Wednesday Briefing

Chinese chemical plant explosion leaves at least 16 people dead and dozens missing. The official Xinhua News Agency said that about 100 people were working at the Hebei Zhaoxian Keeper Chemical plant in northern China’s Hebei province when the blast struck Tuesday. A government agency said the plant at the time was producing guanidine nitrate, a high-energy fuel and propellant, but the operation is said to mainly produce pesticides. Rescue operations were halted today amid fears of further explosions., China Daily

Industrial boilers targeted for environmental cleanup concentrated in eastern half of U.S. In all, new regulations unveiled in December by the U.S. Environmental Protection Agency, if they are not blocked by Congress, would require 1,753 industrial boilers to curb toxic air emissions. An analysis by the nonprofit group Earthjustice found that the Carolinas and Pennsylvania were the states with the largest number of the offending boilers, which generate electricity and heat for manufacturing plants. The EPA rules would reduce such toxic pollutants as mercury, sulfur dioxide, dioxin and lead. InsideClimate News

Spine implant manufacturer and chief executive agree to $1 million settlement.  Globus Medical Inc. of Audubon, Pa., will pay a $550,000 penalty and David Paul, the company’s CEO, will pay $450,000 to resolve federal charges of selling unapproved devices. The Food and Drug Administration said its investigators discovered in a September 2010 inspection that the company marketed its NuBone Osteoinductive Bone Graft product even though it never received regulatory approval. Reuters

Critics seek ouster of food safety official with ties to Monsanto. Consumer groups are waging an online petition drive calling for the dismissal of Michael Taylor, the Food and Drug Administration’s deputy commissioner for food safety. He was vice president for public policy at Monsanto, the world’s biggest producer of genetically modified seed, for a 16-month period that ended in 2000. Critics say that, as a Clinton administration official, Taylor allowed genetically modified organisms into the U.S. food supply without requiring testing. But Taylor also has supporters who praise his efforts to curb food-borne illnesses. Bloomberg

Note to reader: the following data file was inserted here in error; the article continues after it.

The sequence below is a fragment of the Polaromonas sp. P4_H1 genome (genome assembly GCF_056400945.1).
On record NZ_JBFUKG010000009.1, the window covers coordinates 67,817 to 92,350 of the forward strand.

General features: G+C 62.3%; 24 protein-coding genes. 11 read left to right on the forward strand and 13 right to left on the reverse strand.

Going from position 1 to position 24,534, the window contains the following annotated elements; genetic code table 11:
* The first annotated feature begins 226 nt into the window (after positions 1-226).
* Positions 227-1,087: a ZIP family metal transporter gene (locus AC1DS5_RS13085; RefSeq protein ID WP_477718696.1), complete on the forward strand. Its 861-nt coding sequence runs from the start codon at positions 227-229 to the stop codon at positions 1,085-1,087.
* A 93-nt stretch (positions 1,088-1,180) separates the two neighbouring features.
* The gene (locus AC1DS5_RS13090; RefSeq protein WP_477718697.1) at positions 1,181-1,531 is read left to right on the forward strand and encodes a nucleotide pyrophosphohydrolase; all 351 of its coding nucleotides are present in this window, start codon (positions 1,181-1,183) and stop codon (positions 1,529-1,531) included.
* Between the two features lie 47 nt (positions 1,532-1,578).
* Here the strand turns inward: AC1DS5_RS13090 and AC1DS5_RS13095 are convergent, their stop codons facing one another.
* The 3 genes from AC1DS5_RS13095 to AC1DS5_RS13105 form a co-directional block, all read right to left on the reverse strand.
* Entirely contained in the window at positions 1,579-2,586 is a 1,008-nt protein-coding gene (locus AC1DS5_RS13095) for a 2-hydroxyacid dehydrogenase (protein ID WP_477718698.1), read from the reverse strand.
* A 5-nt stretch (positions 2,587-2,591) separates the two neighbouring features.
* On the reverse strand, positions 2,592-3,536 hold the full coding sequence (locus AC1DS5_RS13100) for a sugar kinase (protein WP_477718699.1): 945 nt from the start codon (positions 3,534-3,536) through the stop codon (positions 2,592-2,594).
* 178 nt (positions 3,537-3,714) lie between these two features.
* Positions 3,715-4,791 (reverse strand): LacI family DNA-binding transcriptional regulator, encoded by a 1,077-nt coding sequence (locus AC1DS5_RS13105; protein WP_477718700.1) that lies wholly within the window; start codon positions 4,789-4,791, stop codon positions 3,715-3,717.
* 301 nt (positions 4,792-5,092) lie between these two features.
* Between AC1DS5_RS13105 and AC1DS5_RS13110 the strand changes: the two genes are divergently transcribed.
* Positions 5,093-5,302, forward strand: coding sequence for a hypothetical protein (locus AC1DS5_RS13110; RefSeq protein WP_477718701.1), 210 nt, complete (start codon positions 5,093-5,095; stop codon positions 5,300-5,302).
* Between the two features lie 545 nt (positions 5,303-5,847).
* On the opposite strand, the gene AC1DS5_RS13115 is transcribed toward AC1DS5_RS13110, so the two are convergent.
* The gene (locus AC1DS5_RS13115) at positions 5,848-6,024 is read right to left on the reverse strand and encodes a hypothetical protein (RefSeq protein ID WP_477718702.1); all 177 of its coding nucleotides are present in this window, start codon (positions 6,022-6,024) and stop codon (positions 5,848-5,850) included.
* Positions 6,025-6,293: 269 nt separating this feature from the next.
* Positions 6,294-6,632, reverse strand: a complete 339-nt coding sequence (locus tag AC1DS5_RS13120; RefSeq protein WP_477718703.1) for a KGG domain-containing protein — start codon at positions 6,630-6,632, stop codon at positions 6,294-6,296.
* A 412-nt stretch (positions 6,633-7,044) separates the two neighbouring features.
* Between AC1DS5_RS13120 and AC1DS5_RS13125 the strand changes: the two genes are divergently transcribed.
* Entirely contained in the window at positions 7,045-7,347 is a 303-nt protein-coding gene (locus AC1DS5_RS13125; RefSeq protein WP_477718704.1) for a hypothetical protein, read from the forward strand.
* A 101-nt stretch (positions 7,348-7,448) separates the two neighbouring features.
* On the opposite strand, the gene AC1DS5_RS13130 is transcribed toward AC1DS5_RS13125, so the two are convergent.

Debris from Japan’s earthquake and tsunami drifting to the U.S. Refrigerators, TVs and other debris dragged into sea after a massive earthquake hit Japan last March could show up in remote atolls north of Hawaii as soon as this winter, with other pieces reaching the West Coast in 2013 and 2014, experts say.  But an official discounted the chance of radiation-contaminated debris arriving on U.S. shores. The debris came from a large swath of Japan’s northeastern coast, not only near the tsunami-damaged nuclear power plant in Fukushima. Also, it was dragged out to sea with the tsunamis, before the Fukushima plant experienced multiple meltdowns. The Associated Press

Workplace safety authorities accuse Florida aluminum company of 37 violations. The U.S. Occupational Safety and Health Administration proposed fines of $139,800 against a Fritz Aluminum Services plant in Eustis, Fla. Six of the charges are willful violations, the agency’s most serious offenses. OSHA said the company has let potentially hazardous combustible dust accumulate. “Although the employer knows the fire and explosion hazards associated with the accumulation of combustible dust, a choice was made to do nothing about it,” an OSHA official said. Separately, OSHA proposed fines of $139,000 against a Kuehne Chemical Co. plant in Delaware City, Del., and $91,000 against Yaskawa America‘s plant in Oak Creek, Wis. OSHA

Watchdog group cites 15 “near-misses” at U.S. nuclear plants last year. The Union of Concerned Scientists said many of the incidents occurred because nuclear reactor owners either tolerated known safety problems or took inadequate measures to correct them. One example was Duke Energy’s Oconee plant in South Carolina, which regulators say relied for 28 years on a backup emergency cooling system that didn’t work. The group’s report also said that it “repeatedly found” that the Nuclear Regulatory Commission’s “enforcement of safety regulations is not timely, consistent or effective.” Environment News Service, The Charlotte Observer

Rule that could require all cars and light trucks sold in the U.S. to have rear-view cameras is delayed. Transportation Secretary Ray LaHood said federal authorities need more time for “study and data analysis” before they can complete the details of the rule. The regulation, which originally was supposed to be released a year ago, now won’t be issued until the end of this year. The installation of rear-view cameras is expected to cut in half the 292 deaths annually — mostly children and the elderly — involving cars and trucks that are backing up. Bloomberg, The Associated Press

Federal health officials add safety alerts to cholesterol-reducing statin medications. The Food and Drug Administration said that the widely prescribed drugs carry rare risks of diabetes and memory loss, the first time it has officially linked statins to cognitive problems.  But federal officials and some medical experts said the new alerts should not scare people away from statins, given their demonstrated benefits in preventing heart disease. The New York Times

Recalls: PapaBear Loungeabout children’s pajamas, Carlisle beverage cups and mugs, Honda grass trimmers, Twin Oaks hammock stands

Compiled by Stuart Silverstein

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